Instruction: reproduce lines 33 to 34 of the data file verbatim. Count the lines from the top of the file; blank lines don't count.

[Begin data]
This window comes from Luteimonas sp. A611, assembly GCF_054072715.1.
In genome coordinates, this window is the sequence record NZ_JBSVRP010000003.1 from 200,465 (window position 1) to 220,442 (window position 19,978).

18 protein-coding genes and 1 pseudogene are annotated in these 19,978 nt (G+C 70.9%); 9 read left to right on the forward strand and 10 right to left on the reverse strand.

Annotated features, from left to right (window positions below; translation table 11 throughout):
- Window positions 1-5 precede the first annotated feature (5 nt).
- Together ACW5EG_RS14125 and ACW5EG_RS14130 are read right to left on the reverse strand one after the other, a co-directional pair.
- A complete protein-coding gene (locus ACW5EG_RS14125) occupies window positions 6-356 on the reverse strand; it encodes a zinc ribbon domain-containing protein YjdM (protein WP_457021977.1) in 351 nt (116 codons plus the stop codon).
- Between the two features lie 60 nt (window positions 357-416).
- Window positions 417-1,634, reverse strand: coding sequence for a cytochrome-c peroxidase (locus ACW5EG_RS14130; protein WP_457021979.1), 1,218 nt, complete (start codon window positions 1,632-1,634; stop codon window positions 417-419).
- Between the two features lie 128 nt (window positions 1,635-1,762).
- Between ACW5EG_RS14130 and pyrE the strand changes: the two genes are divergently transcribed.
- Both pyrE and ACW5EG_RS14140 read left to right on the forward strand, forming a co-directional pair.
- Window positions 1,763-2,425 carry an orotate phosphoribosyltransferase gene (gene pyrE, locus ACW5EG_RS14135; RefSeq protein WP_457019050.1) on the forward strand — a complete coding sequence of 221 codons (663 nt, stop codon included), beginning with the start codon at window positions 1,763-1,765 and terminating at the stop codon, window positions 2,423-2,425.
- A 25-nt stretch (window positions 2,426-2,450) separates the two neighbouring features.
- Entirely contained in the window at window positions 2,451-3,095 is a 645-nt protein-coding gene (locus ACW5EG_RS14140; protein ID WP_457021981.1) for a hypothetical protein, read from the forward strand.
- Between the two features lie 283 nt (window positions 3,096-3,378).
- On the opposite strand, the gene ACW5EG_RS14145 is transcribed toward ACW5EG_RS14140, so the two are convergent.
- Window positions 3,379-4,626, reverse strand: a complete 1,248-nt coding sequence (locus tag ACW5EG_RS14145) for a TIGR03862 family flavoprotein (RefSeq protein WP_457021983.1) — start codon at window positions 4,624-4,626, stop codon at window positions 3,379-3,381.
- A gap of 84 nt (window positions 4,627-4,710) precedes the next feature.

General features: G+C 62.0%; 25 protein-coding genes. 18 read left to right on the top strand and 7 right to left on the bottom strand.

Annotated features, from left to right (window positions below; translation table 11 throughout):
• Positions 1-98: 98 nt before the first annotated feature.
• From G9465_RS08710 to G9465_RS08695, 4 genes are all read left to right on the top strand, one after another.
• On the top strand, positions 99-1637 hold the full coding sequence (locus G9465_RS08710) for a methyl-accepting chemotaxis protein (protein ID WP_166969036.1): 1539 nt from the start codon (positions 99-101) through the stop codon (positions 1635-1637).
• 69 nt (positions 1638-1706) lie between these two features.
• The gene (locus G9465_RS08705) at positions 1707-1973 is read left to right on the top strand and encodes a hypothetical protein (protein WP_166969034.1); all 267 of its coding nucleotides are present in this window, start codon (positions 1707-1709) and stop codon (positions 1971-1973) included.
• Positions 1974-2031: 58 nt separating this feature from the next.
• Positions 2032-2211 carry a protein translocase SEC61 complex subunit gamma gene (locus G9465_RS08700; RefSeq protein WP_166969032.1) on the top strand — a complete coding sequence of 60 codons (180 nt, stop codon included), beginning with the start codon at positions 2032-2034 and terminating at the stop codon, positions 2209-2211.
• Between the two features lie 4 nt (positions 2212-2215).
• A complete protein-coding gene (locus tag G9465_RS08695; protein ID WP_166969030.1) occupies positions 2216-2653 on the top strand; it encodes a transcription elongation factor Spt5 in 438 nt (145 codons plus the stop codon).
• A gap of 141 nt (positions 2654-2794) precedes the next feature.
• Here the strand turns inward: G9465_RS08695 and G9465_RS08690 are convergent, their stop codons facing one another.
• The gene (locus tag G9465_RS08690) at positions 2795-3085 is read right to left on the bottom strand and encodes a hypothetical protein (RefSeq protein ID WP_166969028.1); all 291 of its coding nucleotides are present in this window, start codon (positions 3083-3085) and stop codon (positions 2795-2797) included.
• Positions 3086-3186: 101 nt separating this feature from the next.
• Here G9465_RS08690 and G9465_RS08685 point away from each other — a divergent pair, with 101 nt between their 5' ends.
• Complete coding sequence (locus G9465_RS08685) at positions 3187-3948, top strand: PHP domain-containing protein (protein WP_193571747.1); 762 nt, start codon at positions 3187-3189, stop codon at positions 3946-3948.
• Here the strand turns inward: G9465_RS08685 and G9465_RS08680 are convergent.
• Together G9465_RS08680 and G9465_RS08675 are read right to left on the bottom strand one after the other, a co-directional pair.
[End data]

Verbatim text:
• The gene (locus tag G9465_RS08690) at positions 2795-3085 is read right to left on the bottom strand and encodes a hypothetical protein (RefSeq protein ID WP_166969028.1); all 291 of its coding nucleotides are present in this window, start codon (positions 3083-3085) and stop codon (positions 2795-2797) included.
• Positions 3086-3186: 101 nt separating this feature from the next.